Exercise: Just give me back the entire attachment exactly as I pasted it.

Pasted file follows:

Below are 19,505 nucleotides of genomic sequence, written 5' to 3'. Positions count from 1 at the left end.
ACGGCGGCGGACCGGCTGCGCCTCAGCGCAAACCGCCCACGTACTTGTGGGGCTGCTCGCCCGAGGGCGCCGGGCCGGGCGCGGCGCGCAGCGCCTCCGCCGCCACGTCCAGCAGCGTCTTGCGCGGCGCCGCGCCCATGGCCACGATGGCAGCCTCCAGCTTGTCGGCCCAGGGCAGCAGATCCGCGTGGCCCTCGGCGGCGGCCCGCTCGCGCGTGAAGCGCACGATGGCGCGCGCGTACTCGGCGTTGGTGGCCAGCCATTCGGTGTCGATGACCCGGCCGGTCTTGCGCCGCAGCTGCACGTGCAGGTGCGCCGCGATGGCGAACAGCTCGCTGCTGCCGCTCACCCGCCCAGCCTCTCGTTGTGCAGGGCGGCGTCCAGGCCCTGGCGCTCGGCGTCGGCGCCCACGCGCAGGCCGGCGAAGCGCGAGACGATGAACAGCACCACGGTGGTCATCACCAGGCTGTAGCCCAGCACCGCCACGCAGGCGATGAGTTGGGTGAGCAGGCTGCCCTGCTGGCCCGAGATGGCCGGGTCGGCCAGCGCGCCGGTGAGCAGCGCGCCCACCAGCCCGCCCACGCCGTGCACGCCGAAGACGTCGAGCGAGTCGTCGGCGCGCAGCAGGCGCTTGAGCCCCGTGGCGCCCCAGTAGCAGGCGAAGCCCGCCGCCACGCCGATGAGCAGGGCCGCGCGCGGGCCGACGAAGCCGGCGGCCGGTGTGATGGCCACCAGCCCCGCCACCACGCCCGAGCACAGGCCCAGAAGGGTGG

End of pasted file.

Below are 19,505 nucleotides of genomic sequence, written 5' to 3'. Positions count from 1 at the left end.
ACGGCGGCGGACCGGCTGCGCCTCAGCGCAAACCGCCCACGTACTTGTGGGGCTGCTCGCCCGAGGGCGCCGGGCCGGGCGCGGCGCGCAGCGCCTCCGCCGCCACGTCCAGCAGCGTCTTGCGCGGCGCCGCGCCCATGGCCACGATGGCAGCCTCCAGCTTGTCGGCCCAGGGCAGCAGATCCGCGTGGCCCTCGGCGGCGGCCCGCTCGCGCGTGAAGCGCACGATGGCGCGCGCGTACTCGGCGTTGGTGGCCAGCCATTCGGTGTCGATGACCCGGCCGGTCTTGCGCCGCAGCTGCACGTGCAGGTGCGCCGCGATGGCGAACAGCTCGCTGCTGCCGCTCACCCGCCCAGCCTCTCGTTGTGCAGGGCGGCGTCCAGGCCCTGGCGCTCGGCGTCGGCGCCCACGCGCAGGCCGGCGAAGCGCGAGACGATGAACAGCACCACGGTGGTCATCACCAGGCTGTAGCCCAGCACCGCCACGCAGGCGATGAGTTGGGTGAGCAGGCTGCCCTGCTGGCCCGAGATGGCCGGGTCGGCCAGCGCGCCGGTGAGCAGCGCGCCCACCAGCCCGCCCACGCCGTGCACGCCGAAGACGTCGAGCGAGTCGTCGGCGCGCAGCAGGCGCTTGAGCCCCGTGGCGCCCCAGTAGCAGGCGAAGCCCGCCGCCACGCCGATGAGCAGGGCCGCGCGCGGGCCGACGAAGCCGGCGGCCGGTGTGATGGCCACCAGCCCCGCCACCACGCCCGAGCACAGGCCCAGAAGGGTGG